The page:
What makes it so special, you ask. It is the vibrantly intense colours that knock you sideways as well as the stunning stitch definition it gives. The number of colours is, just as the fanbase never ending, well above 150 solid, semi-solid and the multi-coloured combinations you could only dream about. Claudia never found the excact colour she wanted hence she started dying by hand herself: “…for a long time I experimented in getting for instance the velvet bluish lilac of violets and not only the ordinary lilac. Sometimes this just happens, like Rhubarb. I see the colour and remember the juicy leaves and shafts of rhubarb.”

Photograph: Kim Müller

I am one of nearly 5600 members of Wollmeiseholics Anonymous on Ravelry – a group for the seriously addicted. It comes in 2 thicknesses: sock and lace in generous hanks. Where can you buy it, you ask and here is the catch: you can only buy it directly from the shop in Germany – you need to follow their updates on whats available – or by visiting or telephoning Loop in London who receives a monthly supply – for updates see their group on Ravelry. Here are the links: rohrspatzundwollmeise and loopknitting.

I felt the urge to use 1 hank of Lace in shade “Petit Poison” to make the “Milanese Lace Shawl” in my book – still only available in Norwegian – that can be buttoned into a shrug. Above are two photos of Anna Pfeifer wearing it, photographed by Kim Müller. I do not need to stash dive – I love that idea – to know that my Wollmeise stash could be larger and contains only enough yarn for 2 projects. Below is a photo of a hank of 100% in Magnolia. I have seen photos from the summer sale at the shop in Germany – yes, on Ravelry – and would love to go to admire each colour and bringing an empty suitcase…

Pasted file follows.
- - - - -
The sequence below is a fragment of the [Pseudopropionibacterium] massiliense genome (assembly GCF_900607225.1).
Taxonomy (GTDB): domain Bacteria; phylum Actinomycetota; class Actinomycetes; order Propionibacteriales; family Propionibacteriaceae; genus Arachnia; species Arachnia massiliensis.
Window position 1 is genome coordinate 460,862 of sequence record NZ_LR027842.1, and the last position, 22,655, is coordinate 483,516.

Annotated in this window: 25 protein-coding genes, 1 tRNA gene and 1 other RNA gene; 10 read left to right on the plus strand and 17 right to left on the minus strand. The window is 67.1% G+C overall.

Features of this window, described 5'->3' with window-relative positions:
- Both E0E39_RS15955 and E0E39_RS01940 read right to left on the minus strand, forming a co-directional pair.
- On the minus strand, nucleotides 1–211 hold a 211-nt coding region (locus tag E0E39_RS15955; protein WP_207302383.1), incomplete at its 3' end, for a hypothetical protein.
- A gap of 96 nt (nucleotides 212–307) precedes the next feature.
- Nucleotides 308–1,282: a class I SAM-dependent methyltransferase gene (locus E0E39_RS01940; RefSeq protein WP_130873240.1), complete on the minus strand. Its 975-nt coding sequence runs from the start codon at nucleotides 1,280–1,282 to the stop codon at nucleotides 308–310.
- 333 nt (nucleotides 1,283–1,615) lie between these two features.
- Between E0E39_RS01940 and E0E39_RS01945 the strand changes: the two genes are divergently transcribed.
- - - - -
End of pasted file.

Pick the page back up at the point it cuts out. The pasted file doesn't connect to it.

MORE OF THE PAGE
Reunited with My Belongings

Removals was Saturday of June from our old flat in Brentford Dock in Greater London and estimated arrival in Oslo was the beginning of week comencing 23.rd of July. As you might have guessed that did not happen instead the truck arrived last Saturday, thanks to two ingenious drivers who found a solution to driving a large two part trailer down a very steep and narrow road. Otherwise we would have had to wait another 2 days. After numerous attempts of trying to rent a van early Saturday morning they ended up parking near by our flat (read: house – see below) and using oldfashioned manpower. They demonstrated that some jobs require so much physical strength that no gym membership is necessary.